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Capital Punishment in the United States Explained

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In our Explainer series, Fair Punishment Project lawyers help unpackage some of the most complicated issues in the criminal justice system. We break down the problems behind the headlines - like bail, civil asset forfeiture, or the Brady doctrine - so that everyone can understand them. Wherever possible, we try to utilize the stories of those affected by the criminal justice system to show how these laws and principles should work, and how they often fail. We will update our Explainers monthly to keep them current. Read our updated explainer here.
To beat the clock on the expiration of its lethal injection drug supply, this past April, Arkansas tried to execute 8 men over 1 days. The stories told in frantic legal filings and clemency petitions revealed a deeply disturbing picture. Ledell Lee may have had an intellectual disability that rendered him constitutionally ineligible for the death penalty, but he had a spate of bad lawyers who failed to timely present evidence of this claim -…

Charleston shootings: Dylann Roof 'fit' to stand trial

Dylann Roof
Dylann Roof
A white man accused of shooting dead nine black people at a church in Charleston is competent to stand trial, a federal judge in the US state of South Carolina has ruled.

A psychiatric review of 22-year-old Dylann Roof was performed after a request from his defence team.

He is accused of killing the nine parishioners during their Bible study class in June 2015.

A jury selection for a federal trial is due to resume on Monday.

US District Judge Richard Gergel made the ruling after a two-day hearing behind closed doors earlier this week.

He sealed his reasons for finding Dylann Roof competent, saying that information could keep him from having a fair trial.

The suspect faces 33 federal charges including hate crime. He has already been found competent in a state court, where he faces nine counts of murder, and prosecutors say they will seek the death penalty.

The church where the killings took place is a nationally known historic black church, and federal prosecutors claim the killings were racially motivated.

After the shootings, photos emerged online of Dylann Roof holding the Confederate battle flag, sparking a backlash against the emblem, which to many is a symbol of slavery.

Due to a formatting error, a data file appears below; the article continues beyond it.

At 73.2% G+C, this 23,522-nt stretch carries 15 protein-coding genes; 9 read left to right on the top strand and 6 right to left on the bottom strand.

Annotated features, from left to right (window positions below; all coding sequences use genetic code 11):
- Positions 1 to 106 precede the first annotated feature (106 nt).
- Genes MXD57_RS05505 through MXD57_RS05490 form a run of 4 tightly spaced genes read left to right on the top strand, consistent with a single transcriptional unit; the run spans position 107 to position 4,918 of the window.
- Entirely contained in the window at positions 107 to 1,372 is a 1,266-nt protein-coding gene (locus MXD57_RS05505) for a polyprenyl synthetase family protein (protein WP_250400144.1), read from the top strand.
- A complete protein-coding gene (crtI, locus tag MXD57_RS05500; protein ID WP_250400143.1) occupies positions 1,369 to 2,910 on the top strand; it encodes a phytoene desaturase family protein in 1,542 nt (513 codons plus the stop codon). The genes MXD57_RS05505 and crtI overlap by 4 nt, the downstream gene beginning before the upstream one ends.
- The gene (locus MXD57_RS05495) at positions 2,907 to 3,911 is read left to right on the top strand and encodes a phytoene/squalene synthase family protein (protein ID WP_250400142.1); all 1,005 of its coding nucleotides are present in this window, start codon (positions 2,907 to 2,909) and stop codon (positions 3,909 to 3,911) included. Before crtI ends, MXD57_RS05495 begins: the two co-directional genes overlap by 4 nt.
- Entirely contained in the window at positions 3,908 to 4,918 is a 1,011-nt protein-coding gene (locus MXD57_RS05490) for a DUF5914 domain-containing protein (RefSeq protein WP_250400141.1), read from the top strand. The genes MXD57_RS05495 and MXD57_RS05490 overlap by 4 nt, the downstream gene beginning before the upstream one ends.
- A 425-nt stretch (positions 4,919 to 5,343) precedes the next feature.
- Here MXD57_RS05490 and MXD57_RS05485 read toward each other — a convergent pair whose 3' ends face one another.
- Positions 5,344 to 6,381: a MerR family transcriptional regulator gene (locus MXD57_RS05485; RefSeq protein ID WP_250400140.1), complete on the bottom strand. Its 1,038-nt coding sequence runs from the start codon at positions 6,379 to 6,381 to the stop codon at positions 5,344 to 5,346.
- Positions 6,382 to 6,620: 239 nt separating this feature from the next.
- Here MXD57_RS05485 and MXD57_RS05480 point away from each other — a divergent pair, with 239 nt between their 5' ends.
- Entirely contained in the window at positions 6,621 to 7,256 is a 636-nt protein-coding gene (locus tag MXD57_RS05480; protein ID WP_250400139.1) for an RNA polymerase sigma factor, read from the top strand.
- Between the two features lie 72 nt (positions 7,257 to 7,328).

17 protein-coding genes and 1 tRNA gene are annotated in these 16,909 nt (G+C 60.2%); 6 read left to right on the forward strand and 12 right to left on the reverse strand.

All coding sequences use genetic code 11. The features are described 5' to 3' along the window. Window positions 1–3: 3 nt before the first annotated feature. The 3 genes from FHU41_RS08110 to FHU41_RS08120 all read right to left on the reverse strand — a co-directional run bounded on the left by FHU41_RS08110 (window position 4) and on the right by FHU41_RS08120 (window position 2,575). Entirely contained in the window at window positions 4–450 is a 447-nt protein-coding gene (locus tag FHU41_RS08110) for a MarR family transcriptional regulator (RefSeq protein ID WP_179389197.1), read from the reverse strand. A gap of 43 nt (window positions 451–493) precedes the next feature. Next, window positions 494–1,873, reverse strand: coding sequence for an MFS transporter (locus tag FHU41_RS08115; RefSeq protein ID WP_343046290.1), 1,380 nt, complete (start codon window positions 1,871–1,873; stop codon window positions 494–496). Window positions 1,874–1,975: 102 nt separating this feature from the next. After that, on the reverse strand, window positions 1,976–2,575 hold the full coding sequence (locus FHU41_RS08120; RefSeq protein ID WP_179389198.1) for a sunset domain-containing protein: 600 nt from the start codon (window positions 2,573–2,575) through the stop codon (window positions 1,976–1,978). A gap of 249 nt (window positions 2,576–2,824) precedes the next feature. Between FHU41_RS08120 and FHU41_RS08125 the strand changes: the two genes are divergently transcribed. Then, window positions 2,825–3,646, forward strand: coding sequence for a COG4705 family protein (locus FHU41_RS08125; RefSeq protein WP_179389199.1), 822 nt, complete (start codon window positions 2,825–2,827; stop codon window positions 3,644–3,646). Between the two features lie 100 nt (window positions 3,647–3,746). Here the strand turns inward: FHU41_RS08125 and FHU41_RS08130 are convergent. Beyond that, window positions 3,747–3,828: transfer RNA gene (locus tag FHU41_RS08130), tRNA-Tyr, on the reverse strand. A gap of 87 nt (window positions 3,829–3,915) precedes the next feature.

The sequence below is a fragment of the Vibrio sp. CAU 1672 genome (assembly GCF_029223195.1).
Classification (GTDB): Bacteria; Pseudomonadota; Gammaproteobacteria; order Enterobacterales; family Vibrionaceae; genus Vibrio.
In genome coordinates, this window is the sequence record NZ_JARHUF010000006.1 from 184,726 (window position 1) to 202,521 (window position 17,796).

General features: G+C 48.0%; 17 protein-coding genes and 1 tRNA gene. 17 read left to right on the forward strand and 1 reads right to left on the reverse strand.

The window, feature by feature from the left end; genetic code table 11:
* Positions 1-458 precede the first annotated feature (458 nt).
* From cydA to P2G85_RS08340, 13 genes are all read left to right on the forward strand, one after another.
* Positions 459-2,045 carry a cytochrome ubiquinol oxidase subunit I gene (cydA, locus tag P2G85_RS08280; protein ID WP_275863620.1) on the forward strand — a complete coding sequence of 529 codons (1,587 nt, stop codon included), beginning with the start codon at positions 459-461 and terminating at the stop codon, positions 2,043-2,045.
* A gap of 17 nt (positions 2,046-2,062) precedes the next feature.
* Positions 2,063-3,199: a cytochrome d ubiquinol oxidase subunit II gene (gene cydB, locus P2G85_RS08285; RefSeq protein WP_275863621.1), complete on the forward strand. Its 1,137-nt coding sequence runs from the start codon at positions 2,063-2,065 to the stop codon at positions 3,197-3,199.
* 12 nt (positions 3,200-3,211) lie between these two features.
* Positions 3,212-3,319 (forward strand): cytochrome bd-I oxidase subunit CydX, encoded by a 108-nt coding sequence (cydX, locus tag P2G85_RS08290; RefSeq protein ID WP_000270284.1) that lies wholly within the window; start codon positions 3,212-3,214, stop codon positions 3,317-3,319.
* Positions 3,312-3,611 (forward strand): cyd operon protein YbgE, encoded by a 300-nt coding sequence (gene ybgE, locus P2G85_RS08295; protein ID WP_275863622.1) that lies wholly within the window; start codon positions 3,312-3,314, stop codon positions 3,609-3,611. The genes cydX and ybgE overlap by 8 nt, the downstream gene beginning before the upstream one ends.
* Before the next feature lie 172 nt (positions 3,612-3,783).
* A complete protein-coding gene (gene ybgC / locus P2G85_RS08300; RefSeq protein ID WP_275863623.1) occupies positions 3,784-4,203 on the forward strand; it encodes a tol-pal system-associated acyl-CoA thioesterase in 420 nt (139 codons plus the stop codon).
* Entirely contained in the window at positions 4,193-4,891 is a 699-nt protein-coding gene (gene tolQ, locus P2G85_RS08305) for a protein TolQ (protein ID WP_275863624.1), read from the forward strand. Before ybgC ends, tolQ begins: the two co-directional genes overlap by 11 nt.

Source: BBC News, November 25, 2016

Dylann Roof Competent To Stand Trial In Charleston Church Shooting


Dylann Roof
Dylann Roof
COLUMBIA, South Carolina (CBSMiami/AP) — A federal judge ruled Friday Dylann Roof is competent to stand trial in the killing of nine black worshippers at a South Carolina church last year.

U.S. District Judge Richard Gergel’s ruling clears the way for jury selection to restart Monday.

The judge delayed the process to begin narrowing the final jury pool on Nov. 7 when Roof’s lawyers suggested he either didn’t understand the charges against him or couldn’t properly help them with his defense.

Roof, 22, is charged in federal court with hate crime, obstruction of religion and other counts for the June 2015 attack at Emanuel African Methodist Episcopal Church in Charleston.

The decision came three days after Gergel wrapped up a hastily called two-day hearing that was held behind closed doors.

But the exact reasons and any testimony and facts backing Gergel’s findings are not known. Defense lawyers have not said what led them to question Roof’s competency and the judge sealed his findings for the same reason he took the rare step of only allowing Roof, his lawyers, prosecutors, court officials and witnesses in the hearing — Roof made statements to a psychologist that might not be legal to use at his trial and could taint potential jurors.

Gergel had promised to release a redacted version of his order last week, but instead filed it under seal.

At his competency hearing, Gergel heard testimony from psychologist James Ballenger and four other unnamed witnesses and reviewed sworn statements from three others, the judge wrote in his order. Ballenger completed his psychological review of Roof in just days.

According to police, Roof sat through nearly an hour of prayer and Bible study at Emanuel African Methodist Episcopal Church with its pastor and 11 others before pulling a gun from his fanny pack near the end of the class and firing dozens of shots.

Roof hurled racial insults at the six women and three men he’s accused of killing and the three people he left alive, authorities said. He said he left the three unharmed so they could tell the world the shootings were because he hated black people.

Roof has already been found competent in state court, where prosecutors plan a second death penalty trial on nine counts of murder.

Source: CBSMiami/AP, November 25, 2016

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